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Security: Windows, Microsoft, Kubernetes and GNU/Linux

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Security
  • Hackers Are Using Windows .EXE File To Infect MacOS
  • Protecting the Logical Security of a Network Environment

    Microsoft Has Made Home Users More Vulnerable by Removing Local Security Policy Editor

    For years, Microsoft Windows provided two key methods for implementing logical security: Local Security Policy Editor (Group Policy Editor in the server environment) and the Advanced Firewall. Unfortunately, Microsoft has now removed the Local Security Policy Editor from Windows 10 Home edition. Microsoft provides it only in the Professional edition, which is a huge security mistake.

  • Runc and CVE-2019-5736

    This morning a container escape vulnerability in runc was announced. We wanted to provide some guidance to Kubernetes users to ensure everyone is safe and secure.

  • Reasonably secure Linux

    Put a lock on your door and they get in through a window. Lock the window and they’ll just smash it. Put bars on the windows and they pick your door lock. Deadbolt the door and they will trick their way in pretending to be the gas man. An analogy, how quaint!
    Computer security can, at times, feel like an arms race between global superpowers. Yet at least with the Linux kernel and open source everything’s out in the open. Indeed, there’s an entire world of developers whose livelihoods depend on the FOSS ecosystem being secured.

  • Meaningful 2fa on modern linux

    So there are a few parts here. AD is for intents and purposes an LDAP server. The
    is also an LDAP server, that syncs to AD. We don’t care if that’s 389-ds, freeipa or vendor solution. The results are basically the same.

    Now the linux auth stack is, and will always use pam for the authentication, and nsswitch for user id lookups. Today, we assume that most people run sssd, but pam modules for different options are possible.

    There are a stack of possible options, and they all have various flaws.

More in Tux Machines

Audiocasts: Going Linux and Full Circle Magazine

i.MX8M Mini based handheld dev kit has dual Linux BSPs

Solectrix is prepping an “SX Mobile Device Kit” for developing handhelds with Debian and Yocto Linux BSPs, an i.MX8M Mini SoC, an optional 5-inch touchscreen, WiFi, BT, GNSS, and mini-PCIe, and features for prototyping CSI-2 camera sensors. These days we rarely cover mobile computers, most of which are rugged field-service handhelds that run Android, such as Two Technologies’ N5Print. Yet, Solectrix’s SX Mobile Device Kit (MDK) seemed of particular interest since it’s a development kit with Linux BSPs and NXP’s new i.MX8M Mini SoC. In addition, a Solectrix GmbH rep informed us that optional features like GbE and USB Type-A host and GbE ports enable the MDK to be used as a general-purpose embedded development board. Purchase options range from buying the 125 x 78mm PCB by itself all the way up to a fully equipped handheld with a 5-inch screen. Yocto Project and Debian Linux BSPs are available, and the board also supports Android 9 Pie. Read more Also: i.MX8M and Snapdragon 820E SBCs run Linux and Android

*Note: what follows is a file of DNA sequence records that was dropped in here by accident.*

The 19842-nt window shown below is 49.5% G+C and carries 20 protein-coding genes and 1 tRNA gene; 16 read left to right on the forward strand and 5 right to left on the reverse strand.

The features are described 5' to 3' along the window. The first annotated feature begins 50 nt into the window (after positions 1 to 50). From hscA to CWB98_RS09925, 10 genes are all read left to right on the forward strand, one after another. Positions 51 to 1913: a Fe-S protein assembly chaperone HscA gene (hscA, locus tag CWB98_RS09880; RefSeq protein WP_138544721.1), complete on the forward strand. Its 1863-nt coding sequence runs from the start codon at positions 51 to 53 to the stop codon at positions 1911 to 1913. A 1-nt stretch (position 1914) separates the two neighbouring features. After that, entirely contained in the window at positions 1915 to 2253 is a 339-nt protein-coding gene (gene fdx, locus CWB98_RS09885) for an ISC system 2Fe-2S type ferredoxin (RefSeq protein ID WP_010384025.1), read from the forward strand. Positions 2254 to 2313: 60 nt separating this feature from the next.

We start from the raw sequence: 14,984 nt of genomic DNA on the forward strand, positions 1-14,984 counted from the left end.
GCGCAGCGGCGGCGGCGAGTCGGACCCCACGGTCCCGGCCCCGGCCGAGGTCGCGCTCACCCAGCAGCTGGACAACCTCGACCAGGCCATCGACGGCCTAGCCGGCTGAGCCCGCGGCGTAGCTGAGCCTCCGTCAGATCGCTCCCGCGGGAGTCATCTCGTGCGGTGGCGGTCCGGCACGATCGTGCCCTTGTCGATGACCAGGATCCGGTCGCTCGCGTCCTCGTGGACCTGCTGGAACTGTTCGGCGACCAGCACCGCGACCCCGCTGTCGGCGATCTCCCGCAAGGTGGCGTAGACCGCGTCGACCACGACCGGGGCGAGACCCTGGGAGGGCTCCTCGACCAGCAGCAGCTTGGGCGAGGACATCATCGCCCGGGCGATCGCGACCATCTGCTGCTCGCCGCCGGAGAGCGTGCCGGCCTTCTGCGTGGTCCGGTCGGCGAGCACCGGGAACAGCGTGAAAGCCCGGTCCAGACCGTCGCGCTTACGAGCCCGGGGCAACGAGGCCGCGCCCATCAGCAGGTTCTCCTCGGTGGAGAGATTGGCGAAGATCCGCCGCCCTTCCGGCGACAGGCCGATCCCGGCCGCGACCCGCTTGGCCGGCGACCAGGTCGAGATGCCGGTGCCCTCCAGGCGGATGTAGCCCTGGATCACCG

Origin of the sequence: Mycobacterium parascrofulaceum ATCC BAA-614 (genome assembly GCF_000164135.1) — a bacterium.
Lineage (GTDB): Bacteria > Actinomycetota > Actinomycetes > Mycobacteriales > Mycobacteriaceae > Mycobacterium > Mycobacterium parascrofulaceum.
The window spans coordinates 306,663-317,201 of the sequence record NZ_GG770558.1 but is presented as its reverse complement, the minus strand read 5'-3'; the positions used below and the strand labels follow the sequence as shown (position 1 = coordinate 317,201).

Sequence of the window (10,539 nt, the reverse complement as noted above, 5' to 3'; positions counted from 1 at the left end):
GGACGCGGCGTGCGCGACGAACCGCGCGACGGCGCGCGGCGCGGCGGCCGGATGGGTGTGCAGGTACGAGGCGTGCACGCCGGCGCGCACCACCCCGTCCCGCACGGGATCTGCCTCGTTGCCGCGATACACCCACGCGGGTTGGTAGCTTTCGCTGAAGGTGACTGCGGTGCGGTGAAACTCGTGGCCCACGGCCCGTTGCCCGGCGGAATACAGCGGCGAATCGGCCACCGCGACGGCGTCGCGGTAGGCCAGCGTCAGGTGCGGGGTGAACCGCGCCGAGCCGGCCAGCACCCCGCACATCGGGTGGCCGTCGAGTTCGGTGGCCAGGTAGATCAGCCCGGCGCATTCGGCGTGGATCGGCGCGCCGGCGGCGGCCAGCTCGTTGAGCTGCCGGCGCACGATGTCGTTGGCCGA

today's howtos

Software Code’s “Wayback Machine” Gets a Boost

Call it the Wayback Machine of code: a searchable open archive of software source code across iterations; from buggy beta versions, to sophisticated contemporary release. Software Heritage is a non-profit initiative developed and hosted by the French Institute for Research in Computer Science and Automation. Officially created in 2015, the project has been growing over the years. It now spans 5.6 billion source files from more than 88 million projects. Software Heritage is itself built on open-source code. It gathers source files by trawling through repositories that developers uses to create and share code, such as Github, Gitlab, GoogleCode, Debian, GNU and the Python Package Index, with users able to trace detailed revision history of all the codebase versions that it stores. Read more